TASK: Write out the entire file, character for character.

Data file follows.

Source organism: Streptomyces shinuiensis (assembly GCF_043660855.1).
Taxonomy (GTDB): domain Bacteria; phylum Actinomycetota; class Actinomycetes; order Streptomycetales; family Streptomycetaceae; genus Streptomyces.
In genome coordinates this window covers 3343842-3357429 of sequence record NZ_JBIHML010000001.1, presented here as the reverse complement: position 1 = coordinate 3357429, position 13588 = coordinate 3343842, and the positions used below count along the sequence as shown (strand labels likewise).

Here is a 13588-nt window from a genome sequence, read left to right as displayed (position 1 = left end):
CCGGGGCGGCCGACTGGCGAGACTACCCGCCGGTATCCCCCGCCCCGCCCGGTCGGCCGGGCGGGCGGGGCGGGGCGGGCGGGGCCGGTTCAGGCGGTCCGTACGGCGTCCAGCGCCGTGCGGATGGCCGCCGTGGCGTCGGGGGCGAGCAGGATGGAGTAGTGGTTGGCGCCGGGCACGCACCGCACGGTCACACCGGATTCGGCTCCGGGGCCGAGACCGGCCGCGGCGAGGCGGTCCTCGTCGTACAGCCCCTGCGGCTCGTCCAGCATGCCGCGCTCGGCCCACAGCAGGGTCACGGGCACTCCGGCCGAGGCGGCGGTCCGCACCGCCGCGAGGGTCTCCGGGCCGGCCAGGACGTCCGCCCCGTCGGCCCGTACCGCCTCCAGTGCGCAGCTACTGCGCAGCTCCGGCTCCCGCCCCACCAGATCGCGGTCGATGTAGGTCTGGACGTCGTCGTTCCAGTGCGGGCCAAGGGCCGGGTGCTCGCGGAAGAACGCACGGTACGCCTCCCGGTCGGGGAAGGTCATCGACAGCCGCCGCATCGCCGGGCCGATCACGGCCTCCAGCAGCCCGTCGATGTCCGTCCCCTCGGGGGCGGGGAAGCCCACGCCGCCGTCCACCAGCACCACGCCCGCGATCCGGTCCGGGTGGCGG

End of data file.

Source organism: Streptomyces shinuiensis (assembly GCF_043660855.1).
Taxonomy (GTDB): domain Bacteria; phylum Actinomycetota; class Actinomycetes; order Streptomycetales; family Streptomycetaceae; genus Streptomyces.
In genome coordinates this window covers 3343842-3357429 of sequence record NZ_JBIHML010000001.1, presented here as the reverse complement: position 1 = coordinate 3357429, position 13588 = coordinate 3343842, and the positions used below count along the sequence as shown (strand labels likewise).

Here is a 13588-nt window from a genome sequence, read left to right as displayed (position 1 = left end):
CCGGGGCGGCCGACTGGCGAGACTACCCGCCGGTATCCCCCGCCCCGCCCGGTCGGCCGGGCGGGCGGGGCGGGGCGGGCGGGGCCGGTTCAGGCGGTCCGTACGGCGTCCAGCGCCGTGCGGATGGCCGCCGTGGCGTCGGGGGCGAGCAGGATGGAGTAGTGGTTGGCGCCGGGCACGCACCGCACGGTCACACCGGATTCGGCTCCGGGGCCGAGACCGGCCGCGGCGAGGCGGTCCTCGTCGTACAGCCCCTGCGGCTCGTCCAGCATGCCGCGCTCGGCCCACAGCAGGGTCACGGGCACTCCGGCCGAGGCGGCGGTCCGCACCGCCGCGAGGGTCTCCGGGCCGGCCAGGACGTCCGCCCCGTCGGCCCGTACCGCCTCCAGTGCGCAGCTACTGCGCAGCTCCGGCTCCCGCCCCACCAGATCGCGGTCGATGTAGGTCTGGACGTCGTCGTTCCAGTGCGGGCCAAGGGCCGGGTGCTCGCGGAAGAACGCACGGTACGCCTCCCGGTCGGGGAAGGTCATCGACAGCCGCCGCATCGCCGGGCCGATCACGGCCTCCAGCAGCCCGTCGATGTCCGTCCCCTCGGGGGCGGGGAAGCCCACGCCGCCGTCCACCAGCACCACGCCCGCGATCCGGTCCGGGTGGCGG